Thursday, 20 December 2012

Christmas, his masque


Since it is Christmas I thought something seasonal was called for. In December 1616 a short piece, written by Ben Jonson and called Christmas his masque, was performed at court. The text does not appear to have been published until the second volume of Jonson’s works was produced in 1640/1. The piece is highly political. In a speech earlier in 1616 King James I had called for a proper celebration of Christmas. Marcus (1986) considers the refusal of Londoners to keep such a proper Christmas to be an “open defiance of authority.”

Christmas, his masque is unusual in that it is too short to be a full masque, the characters are not dressed in masque costume such as that designed by Inigo Jones, but would appear, from the costume described in the text, to be supposedly London apprentices and shopkeepers, the very people James had demanded celebrate Christmas. In actuality of course the piece was performed by actors.

James I - detail from a portrait by de Critz,
wearing a high crowned hat with a brooch
Christmas himself is shown very differently from the modern personification being, “attir'd in round Hose, long Stockings, a close Doublet, a high crownd Hat with a Broach, (but probably not as ornate as that worn by James I)  a long thin beard, a Truncheon, little Ruffes, white Shoes, his Scarffes, and Garters tyed crosse.” He has ten children with him, eight sons and two daughters, being personifications of seasonal attributes, and the clothing of each is described. Each child is accompanied by a servant, but while what the servants are carrying, the attributes of the personification, are described, their clothes are not.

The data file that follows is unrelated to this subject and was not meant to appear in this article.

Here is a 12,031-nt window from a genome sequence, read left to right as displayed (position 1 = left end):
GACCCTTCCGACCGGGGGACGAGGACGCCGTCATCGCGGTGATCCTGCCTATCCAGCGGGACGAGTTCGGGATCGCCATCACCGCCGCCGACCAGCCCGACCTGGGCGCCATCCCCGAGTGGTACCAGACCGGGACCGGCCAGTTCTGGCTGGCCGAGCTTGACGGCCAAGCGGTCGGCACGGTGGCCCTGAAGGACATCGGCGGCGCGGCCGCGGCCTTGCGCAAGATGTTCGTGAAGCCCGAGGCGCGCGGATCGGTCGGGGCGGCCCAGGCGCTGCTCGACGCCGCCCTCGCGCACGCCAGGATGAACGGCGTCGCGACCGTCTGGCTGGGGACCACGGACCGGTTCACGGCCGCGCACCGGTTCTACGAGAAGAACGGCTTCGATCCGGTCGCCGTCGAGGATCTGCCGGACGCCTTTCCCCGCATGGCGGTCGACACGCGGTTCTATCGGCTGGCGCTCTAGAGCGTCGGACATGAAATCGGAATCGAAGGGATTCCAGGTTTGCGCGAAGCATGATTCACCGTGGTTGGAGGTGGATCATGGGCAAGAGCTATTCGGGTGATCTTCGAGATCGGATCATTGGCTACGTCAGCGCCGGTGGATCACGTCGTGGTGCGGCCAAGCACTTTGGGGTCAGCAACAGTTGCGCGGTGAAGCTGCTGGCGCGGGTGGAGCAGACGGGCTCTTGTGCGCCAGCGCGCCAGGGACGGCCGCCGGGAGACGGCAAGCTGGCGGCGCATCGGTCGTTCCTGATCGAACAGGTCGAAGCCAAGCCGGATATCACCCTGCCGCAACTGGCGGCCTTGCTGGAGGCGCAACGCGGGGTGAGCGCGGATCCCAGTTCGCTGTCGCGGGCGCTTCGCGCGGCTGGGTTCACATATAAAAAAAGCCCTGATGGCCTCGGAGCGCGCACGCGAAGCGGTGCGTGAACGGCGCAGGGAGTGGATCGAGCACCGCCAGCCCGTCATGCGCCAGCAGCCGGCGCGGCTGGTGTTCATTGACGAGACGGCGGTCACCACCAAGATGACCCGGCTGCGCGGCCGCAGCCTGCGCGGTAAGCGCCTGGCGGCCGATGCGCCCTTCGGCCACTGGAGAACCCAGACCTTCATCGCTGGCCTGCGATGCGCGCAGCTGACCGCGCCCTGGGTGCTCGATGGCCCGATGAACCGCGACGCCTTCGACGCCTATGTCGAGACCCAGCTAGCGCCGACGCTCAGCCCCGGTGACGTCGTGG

The children are:-

Misrule, who is, “In a velvet Cap with a Sprig, a short Cloake, great yellow Ruffe like a Reveller.” Yellow starch for ruffs was very popular, but note that this is 1616, the same year as the trial of Frances Howard, Countess of Somerset who was accused of murdering her husband with the aid of a yellow starcher, Mrs. Anne Turner. Mrs Turner was hanged in her yellow ruff on the 16th November 1616, afterwards James banned yellow starch.(Ribeiro 1986)

Carol wears, “A long tawny Coat, with a red Cap”

Mince pie is a female being dressed, “Like a fine Cookes Wife, drest neat.”

Gambol, unsurprisingly is “Like a Tumbler, with a hoope and Bells; his Torch-bearer arm'd with a Cole-staffe, and a blinding cloth.”

Design by Inigo Jones for a masque costume
 representing a star
Post and Pair – this by the way is a card game- has “a paire-Royall of Aces in his Hat; his Garment all done over with Payres, and Purrs.”

 New Yeares Gift, alludes to the fact that gifts were usually given not at Christmas but at New Year. He wears “a blew Coat, serving-man like … his Hat full of Broaches, with a coller of Gingerbread.”

Mumming is “In a Masquing pied suite, with a Visor.”

Wassall is the second daughter, and is dressed “Like a neat Sempster, and Songster”

Offering wears “a short gowne, with a Porters staffe in his hand.”

Babie-cocke (cake) is the youngest and is “Drest like a Boy, in a fine long Coat, Biggin, Bib, Muckender, and a little Dagger.” So he is dressed like an unbreeched boy.  His servant carries the Christmas cake with the traditional bean and pea.

The children have been lead in byCupid, who is attir'd in a flat Cap, and a Prentises Coat, with wings at his shoulders.” Later in the masque he is described as a “Prentise in Love-lane with a Bugle-maker, that makes of your Bobs, and Bird-bolts for Ladies.” Cupid is traditionally depicted with a bow and arrow, bobs and bird-bolts are types of arrows, and a horn.  Cupid’s mother Venus also appears in the masque, described as “a deafe Tire-woman.”


Jonson, Ben, The works of Benjamin Jonson, the second volume. London: Richard Meighen, 1640.

Marcus, Leah S. The Politics of Mirth: Jonson, Herrick, Milton, Marvell, and the Defense of Old Holiday Pastimes. Chicago: University of Chicago Press, 1986.

Ribeiro, Aileen. Dress and morality. London: Batsford, 1986.

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